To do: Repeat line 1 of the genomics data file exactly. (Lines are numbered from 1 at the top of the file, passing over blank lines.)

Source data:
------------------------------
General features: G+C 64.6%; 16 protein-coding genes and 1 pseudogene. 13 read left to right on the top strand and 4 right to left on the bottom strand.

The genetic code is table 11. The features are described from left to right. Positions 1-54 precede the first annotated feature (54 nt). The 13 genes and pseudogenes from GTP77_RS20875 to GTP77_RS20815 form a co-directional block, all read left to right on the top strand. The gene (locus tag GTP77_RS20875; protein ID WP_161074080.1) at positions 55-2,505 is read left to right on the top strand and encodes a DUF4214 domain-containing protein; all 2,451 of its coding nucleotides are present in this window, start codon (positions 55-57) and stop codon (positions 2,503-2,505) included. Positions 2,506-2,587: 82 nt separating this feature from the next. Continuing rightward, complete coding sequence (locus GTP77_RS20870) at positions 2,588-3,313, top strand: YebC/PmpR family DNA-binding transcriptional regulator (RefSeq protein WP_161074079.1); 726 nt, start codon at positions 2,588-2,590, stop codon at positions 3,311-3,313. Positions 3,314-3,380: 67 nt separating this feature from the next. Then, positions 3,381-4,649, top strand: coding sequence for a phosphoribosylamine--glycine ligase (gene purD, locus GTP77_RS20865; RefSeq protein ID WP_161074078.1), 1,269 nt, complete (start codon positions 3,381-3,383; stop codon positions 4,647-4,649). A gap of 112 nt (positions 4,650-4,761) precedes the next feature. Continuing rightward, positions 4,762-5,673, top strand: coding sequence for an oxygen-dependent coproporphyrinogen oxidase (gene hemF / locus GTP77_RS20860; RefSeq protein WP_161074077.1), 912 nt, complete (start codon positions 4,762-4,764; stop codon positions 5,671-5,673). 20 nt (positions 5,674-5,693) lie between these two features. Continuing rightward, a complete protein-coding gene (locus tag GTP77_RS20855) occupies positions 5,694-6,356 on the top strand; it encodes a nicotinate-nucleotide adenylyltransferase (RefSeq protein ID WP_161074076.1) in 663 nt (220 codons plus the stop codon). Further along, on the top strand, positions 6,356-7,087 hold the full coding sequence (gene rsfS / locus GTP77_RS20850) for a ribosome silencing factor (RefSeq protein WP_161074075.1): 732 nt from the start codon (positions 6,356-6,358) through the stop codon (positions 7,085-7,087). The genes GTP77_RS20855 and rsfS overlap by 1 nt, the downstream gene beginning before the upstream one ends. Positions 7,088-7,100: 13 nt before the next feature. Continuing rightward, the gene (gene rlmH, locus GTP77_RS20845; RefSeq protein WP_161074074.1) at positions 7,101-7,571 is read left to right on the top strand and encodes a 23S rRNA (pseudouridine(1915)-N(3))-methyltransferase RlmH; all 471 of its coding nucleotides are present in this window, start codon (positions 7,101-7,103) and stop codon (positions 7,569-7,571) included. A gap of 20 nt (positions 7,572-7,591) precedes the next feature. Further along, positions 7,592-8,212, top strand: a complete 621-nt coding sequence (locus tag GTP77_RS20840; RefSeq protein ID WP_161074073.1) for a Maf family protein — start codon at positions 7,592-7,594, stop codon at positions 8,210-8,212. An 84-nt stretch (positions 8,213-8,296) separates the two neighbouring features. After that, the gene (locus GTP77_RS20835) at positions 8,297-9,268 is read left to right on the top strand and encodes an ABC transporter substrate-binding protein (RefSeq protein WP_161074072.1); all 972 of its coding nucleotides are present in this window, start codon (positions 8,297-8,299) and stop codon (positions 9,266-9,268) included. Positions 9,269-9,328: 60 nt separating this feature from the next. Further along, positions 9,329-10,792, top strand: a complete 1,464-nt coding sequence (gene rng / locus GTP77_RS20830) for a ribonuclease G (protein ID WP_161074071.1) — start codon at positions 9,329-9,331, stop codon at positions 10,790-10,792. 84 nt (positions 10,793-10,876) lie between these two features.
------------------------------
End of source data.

General features: G+C 64.6%; 16 protein-coding genes and 1 pseudogene. 13 read left to right on the top strand and 4 right to left on the bottom strand.